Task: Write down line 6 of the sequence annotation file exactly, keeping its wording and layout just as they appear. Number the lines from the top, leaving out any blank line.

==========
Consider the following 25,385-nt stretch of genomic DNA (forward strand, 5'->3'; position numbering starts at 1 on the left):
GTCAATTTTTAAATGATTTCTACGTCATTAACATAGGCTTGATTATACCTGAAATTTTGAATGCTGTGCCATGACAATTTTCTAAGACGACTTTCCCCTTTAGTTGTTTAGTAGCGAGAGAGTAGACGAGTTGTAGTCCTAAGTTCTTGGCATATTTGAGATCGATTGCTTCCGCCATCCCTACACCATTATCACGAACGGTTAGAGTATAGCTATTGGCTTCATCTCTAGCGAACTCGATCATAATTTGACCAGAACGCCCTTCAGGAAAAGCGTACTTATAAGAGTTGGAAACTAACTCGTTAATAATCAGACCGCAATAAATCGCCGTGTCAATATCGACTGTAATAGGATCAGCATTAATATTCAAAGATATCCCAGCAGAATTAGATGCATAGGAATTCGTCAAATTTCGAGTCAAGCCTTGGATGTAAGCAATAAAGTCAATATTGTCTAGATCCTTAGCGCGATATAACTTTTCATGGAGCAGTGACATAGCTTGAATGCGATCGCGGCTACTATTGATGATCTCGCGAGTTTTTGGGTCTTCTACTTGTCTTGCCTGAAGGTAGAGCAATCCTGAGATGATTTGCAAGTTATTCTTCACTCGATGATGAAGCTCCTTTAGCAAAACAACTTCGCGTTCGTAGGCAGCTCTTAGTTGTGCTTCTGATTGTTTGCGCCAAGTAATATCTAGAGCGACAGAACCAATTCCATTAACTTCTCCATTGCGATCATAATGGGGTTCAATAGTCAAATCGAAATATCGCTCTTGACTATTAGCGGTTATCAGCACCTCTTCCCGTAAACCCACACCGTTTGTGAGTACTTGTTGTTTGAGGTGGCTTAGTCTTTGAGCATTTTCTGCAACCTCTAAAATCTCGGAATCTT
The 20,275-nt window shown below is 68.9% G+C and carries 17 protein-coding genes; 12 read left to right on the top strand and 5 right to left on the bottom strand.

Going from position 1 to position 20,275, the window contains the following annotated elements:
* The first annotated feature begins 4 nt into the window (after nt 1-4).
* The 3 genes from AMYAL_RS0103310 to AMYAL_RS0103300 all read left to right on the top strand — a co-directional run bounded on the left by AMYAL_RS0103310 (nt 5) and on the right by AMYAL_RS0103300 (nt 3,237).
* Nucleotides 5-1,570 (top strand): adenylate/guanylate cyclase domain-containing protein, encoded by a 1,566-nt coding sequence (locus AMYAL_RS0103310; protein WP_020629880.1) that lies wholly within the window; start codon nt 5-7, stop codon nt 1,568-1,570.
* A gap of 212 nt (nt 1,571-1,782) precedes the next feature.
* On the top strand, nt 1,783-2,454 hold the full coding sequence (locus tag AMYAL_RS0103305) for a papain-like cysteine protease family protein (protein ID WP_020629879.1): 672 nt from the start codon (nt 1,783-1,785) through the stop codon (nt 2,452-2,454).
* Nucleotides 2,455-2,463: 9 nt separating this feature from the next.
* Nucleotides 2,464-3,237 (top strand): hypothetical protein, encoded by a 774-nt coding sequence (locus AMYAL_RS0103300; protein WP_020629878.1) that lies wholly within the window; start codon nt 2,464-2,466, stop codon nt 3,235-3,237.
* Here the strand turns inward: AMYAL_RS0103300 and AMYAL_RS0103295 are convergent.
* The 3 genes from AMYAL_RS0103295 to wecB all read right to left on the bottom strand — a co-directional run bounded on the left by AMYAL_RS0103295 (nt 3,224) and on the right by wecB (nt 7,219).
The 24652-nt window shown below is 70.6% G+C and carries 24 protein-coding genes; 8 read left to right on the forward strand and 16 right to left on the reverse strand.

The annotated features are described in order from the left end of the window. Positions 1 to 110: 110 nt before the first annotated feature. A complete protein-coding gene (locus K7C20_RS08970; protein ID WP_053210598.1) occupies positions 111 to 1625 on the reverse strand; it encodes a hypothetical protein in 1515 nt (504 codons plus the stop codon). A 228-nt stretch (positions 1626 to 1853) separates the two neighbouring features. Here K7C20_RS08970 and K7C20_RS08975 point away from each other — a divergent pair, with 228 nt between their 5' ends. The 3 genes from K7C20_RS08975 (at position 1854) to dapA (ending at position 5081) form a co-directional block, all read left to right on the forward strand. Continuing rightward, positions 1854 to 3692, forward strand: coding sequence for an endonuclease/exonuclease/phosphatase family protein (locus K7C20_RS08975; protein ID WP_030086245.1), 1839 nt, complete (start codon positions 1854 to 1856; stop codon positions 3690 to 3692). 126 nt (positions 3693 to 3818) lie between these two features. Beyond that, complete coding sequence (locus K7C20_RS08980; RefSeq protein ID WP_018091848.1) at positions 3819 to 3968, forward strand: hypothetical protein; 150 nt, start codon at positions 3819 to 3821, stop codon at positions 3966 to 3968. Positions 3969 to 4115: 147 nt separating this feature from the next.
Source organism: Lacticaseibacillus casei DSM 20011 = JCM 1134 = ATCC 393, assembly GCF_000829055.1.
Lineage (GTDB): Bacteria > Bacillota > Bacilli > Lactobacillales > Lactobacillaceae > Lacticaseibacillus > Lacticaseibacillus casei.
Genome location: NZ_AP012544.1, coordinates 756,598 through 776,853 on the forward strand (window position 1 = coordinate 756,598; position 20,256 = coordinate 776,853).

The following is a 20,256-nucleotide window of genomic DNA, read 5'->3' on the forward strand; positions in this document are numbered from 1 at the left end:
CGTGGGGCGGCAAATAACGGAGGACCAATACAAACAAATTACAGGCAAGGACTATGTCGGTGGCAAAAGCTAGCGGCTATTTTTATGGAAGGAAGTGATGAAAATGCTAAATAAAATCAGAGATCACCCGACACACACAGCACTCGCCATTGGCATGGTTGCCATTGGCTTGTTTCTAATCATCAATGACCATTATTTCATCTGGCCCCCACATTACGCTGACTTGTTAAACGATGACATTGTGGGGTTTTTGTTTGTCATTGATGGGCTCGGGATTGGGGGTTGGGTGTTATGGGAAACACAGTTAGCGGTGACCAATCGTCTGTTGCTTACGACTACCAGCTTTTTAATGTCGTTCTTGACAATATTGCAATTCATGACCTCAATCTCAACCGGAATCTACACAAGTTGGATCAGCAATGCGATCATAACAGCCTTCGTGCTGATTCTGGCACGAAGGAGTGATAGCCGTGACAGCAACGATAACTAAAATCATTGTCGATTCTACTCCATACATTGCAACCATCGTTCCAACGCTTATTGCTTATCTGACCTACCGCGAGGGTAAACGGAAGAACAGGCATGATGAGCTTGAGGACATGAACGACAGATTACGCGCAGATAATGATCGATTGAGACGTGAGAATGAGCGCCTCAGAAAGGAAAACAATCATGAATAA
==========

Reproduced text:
* The 3 genes from AMYAL_RS0103310 to AMYAL_RS0103300 all read left to right on the top strand — a co-directional run bounded on the left by AMYAL_RS0103310 (nt 5) and on the right by AMYAL_RS0103300 (nt 3,237).